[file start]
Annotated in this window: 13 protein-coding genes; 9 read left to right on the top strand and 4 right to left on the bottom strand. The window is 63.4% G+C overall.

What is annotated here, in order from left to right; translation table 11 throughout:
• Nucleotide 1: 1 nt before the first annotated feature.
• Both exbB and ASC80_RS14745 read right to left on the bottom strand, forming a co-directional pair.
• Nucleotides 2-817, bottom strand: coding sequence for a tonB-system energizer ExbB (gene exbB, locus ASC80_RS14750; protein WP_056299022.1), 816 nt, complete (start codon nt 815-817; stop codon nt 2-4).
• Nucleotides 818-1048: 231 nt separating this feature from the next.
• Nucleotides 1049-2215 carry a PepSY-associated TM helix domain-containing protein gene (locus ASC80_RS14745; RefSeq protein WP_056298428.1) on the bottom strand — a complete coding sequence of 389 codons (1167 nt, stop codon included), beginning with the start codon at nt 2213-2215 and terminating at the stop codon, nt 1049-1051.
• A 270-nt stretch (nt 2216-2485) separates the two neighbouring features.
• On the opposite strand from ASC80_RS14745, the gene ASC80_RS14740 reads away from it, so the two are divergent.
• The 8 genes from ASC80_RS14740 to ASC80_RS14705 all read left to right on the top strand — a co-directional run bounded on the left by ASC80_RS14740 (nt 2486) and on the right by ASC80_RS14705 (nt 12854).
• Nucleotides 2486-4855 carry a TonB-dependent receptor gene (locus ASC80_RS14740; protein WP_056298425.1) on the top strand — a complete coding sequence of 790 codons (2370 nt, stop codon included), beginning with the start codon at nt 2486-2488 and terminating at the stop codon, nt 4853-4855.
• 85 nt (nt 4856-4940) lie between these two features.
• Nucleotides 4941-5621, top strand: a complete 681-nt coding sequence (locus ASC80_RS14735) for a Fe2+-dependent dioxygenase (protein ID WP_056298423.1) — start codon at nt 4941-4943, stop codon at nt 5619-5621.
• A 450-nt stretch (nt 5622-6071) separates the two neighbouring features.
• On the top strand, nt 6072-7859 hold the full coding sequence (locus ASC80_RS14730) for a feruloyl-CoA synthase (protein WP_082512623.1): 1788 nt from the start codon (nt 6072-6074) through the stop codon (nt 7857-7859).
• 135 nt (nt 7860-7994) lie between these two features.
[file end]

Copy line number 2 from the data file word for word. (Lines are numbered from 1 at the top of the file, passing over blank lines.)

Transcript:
What is annotated here, in order from left to right; translation table 11 throughout: